For the rest of the day and throughout the night, the incidents just kept coming. None were quite as big as the Battlegrounds invasion and nobody was as tough as Todd had turned out. Isaac had beaten him to a literal pulp while Kerry held her flamebreath on him for a solid five minutes. The street where they’d fought was basically destroyed and still, after all that, he’d managed to break loose and flee on his own.
With a little rest, food and better organization, the trainees felt like the exercise was finally under control. Despite using less than a quarter of their original numbers at a time, keeping up with the incident rate was… well, it was almost easy. Maybe that was why the dawn of the third day seemed so strange.
It went on for an hour. No attacks, no disasters, not even any simulated traffic accidents. The ‘civilians were just standing around or laying on the ground, unmoving.
“Maybe… maybe it’s like a reward for doing so well last night so we don’t get all tired out before graduation? They want us to rest or something?” Samantha suggested.
No one bothered to answer that.
After another hour of silence, Jenny sent Fred Ghost to see what was happening. He couldn’t phase his entire body at a time but, so long as it wasn’t too thick, he could make it through a wall by making everything intangible but one foot, stepping through and then shifting which foot was solid.
The rest of the active shift gathered to watch him go, quiet and restless with nerves. His communicator shut off as soon as he was through, which was totally expected and not at all a reason for anyone to get more freaked out. The next hour, during which he didn’t come back and they still didn’t hear anything, was a much better reason.
They gathered everyone, woke up the sleepers and brought up the guards. The only ones not involved were Samantha on over-watch and Drew on city wide patrol. They talked it over and decided that caution was pretty much done with at this point. Ben opened up the wall and Isaac led the charge out, accompanied by the rest of the class’s straightforward Strong types. Kerry went through next, with Greg and Jason on her back, while the more maneuverable members spread out to the sides and the heavy hitters waited for a shot. Most of the trainees were at least half expecting to find themselves facing a small army.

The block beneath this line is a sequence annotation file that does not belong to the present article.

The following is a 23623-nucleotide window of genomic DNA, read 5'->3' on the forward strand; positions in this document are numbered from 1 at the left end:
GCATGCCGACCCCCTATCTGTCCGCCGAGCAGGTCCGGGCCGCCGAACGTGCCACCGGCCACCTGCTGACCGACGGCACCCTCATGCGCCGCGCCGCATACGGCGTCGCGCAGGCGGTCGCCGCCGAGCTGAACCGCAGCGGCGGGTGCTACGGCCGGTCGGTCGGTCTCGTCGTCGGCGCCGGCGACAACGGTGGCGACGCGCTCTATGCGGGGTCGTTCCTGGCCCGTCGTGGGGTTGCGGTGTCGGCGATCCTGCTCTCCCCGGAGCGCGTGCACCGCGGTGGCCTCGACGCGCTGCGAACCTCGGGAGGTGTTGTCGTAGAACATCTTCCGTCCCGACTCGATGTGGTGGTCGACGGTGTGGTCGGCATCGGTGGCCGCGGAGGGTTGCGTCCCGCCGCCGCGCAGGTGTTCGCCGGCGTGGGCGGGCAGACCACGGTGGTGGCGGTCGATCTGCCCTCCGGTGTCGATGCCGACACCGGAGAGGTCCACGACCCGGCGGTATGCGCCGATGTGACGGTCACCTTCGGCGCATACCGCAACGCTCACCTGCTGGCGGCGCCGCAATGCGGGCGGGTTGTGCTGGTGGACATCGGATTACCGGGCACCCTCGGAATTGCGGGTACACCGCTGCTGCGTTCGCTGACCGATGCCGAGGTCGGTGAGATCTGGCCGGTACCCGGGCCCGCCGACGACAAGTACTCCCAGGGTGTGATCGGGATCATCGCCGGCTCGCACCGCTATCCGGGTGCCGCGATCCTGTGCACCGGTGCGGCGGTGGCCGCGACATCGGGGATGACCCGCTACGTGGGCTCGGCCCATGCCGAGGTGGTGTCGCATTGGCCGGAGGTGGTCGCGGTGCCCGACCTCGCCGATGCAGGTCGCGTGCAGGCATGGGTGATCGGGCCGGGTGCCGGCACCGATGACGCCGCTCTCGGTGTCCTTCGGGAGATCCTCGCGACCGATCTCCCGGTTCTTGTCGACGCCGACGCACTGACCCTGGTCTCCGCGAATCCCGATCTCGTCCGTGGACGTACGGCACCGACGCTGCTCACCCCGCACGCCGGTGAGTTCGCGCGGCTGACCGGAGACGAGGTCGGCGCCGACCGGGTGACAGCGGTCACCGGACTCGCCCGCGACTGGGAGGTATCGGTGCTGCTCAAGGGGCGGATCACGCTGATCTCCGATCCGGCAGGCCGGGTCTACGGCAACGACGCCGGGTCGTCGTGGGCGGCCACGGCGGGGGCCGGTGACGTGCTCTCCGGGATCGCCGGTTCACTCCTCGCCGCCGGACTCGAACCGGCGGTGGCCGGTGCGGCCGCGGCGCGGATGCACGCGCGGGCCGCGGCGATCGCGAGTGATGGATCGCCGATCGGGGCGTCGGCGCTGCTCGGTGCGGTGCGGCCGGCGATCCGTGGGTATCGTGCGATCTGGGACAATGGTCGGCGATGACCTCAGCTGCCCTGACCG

There was one man.
Isaac was on him in an instant. The guy ducked beneath his first blow and Isaac saw a spray of red. Before he could understand what was happening, he’d fallen to the ground, too dizzy to stand. The last thing he saw before the world went dark was Rich and Steph Strong, staring at him in horror.
The man was already moving past him. He wore heavy black leather with metal plates scattered here and there, seemingly at random, and a helmet hiding his face. Half the Strong types were down before anyone knew what was happening, their blood caked the heavy knife he was holding.
“Fuck!! It’s Monster!” someone screamed.
The panic and confusion set in immediately. Donald Dust and Ben Stone cut loose, holding nothing back and uncaring that the stone spikes and skin stripping Dust storms did more damage to their classmates than their opponent. He ducked and dodged with ridiculous ease, putting nearby trainees in the line of fire more often than not. Others ran or froze or just started screaming.
“Calm down. Stop fighting and run. Carry someone if you can.” Jenny’s voice cut through the confusion. It shouldn’t have worked but it did. The panic ended as quickly as it had come. The trainees withdrew, quickly and efficiently.
He didn’t pursue but they each heard his voice. “Why? Why run?” Hoarse and strained, it still seemed like he was standing right behind them. “Operatives defend. Why not stay and fight me?”
One of the last to run, not out of hesitation but to make sure no one was left behind, Jenny answered him. “You don’t fight Monster. Everyone knows that. Just take what you want, we won’t interfere.” It should have sounded craven, cowardly, but there was no fear in her voice. Everyone who heard was absolutely certain that it was simply a decision she had made, every bit as calculated as her shift assignments or combat strategies.
The voice came again, no longer strained but with a touch of a familiar accent instead. “Well then, the exercise is over.”